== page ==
As a larger portion of our society ages, this book fills a need that is becoming more and more prevalent. I agree that it is a sad theme, but this book will be a good tool to help parents educate their children. The author was very insightful to publish a book on this topic. Thanks for your excellent review.

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Post by Espie » 03 Feb 2019, 21:42

I've lived with my paternal grandparents when I was a grade schooler and my maternal ones after high school. None of them had this disease, and I could just imagine how life-changing it would have been if this book's protagonist's plight had been mine at those times. How poignant, indeed!

It also seems that, even if this piece is bereft of the basic medical explanations for the malady, it still touches one's psyche or soul enough to foster understanding and compassion for those it plagued and their families.

Thank you for your insightful review.
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Post by BlackRogue9 » 04 Feb 2019, 16:50

This book hits hard, my nana had Alzheimer and the last time she saw me she had no idea who i was nor who my mum was, but i think in her mind she knew we must've been close family because even tho it was clear she didn't recognize us she treated us well and gave us gift. Kids need to read this kind of books, as well as adults.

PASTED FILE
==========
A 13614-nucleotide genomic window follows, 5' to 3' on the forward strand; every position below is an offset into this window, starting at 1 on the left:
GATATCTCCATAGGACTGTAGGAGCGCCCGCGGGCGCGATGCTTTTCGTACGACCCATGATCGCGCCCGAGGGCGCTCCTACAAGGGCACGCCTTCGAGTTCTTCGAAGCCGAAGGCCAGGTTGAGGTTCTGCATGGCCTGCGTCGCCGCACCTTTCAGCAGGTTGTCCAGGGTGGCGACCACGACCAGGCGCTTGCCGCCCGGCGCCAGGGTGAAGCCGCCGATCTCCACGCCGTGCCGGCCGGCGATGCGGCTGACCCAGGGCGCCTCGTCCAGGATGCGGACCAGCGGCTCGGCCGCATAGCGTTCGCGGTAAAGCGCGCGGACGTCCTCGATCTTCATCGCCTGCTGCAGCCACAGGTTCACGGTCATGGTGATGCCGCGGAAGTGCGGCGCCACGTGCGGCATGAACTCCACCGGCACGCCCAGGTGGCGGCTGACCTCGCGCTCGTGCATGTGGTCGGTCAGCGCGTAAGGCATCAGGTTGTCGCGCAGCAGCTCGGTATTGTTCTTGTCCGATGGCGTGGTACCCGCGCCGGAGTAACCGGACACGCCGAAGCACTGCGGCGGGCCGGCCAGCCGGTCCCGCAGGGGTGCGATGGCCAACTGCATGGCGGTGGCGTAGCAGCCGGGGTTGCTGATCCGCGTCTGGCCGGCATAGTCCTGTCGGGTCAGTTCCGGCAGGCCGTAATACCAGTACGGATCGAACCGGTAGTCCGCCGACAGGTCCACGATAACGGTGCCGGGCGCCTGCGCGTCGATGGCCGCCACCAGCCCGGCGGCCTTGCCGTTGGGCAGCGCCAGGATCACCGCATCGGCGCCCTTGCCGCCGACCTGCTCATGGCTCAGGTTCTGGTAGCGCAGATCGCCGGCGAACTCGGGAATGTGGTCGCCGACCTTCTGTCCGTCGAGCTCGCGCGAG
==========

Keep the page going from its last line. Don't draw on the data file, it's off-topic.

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Post by gali » 04 Feb 2019, 23:20

A kid's book revolving around the interaction of an eight-year-old girl with her grandmother who has Alzheimer’s disease sounds touching. I agree that kids should read this book to understand what one goes through with this disease. I think adding illustrations would have made it more relatable to kids. Great review as always!
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Post by Maia+ » 05 Feb 2019, 09:16

Having to deal with someone with Alzheimer's disease is a huge challenge to begin with, as an adult. It's even unsettling at times as a person, who you may have known your entire life, turns into someone else and begins to forget who you are. Many people have addressed these struggles with adults but not many have taken a look at what the experience does to a child. I think it's amazing that this author is able to view Alzheimer's disease from a child's perspective and share that with the world as a reminder that children can go through these struggles as well and understand less of it than us, making it more difficult.
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Post by Ak1412 » 05 Feb 2019, 13:57

I definitely want to read this book after reading the review. Literature explaining Alzheimer's to children is much needed today. I give a ton of credit to the author for creating this work.

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Post by kislany » 06 Feb 2019, 04:35

That is such a sad topic in a children's book. I'm glad to see that the author tackled it artfully, giving children a reason to read it to learn more about the disease in a way that they can actually understand it. Great review, as always, bookowlie.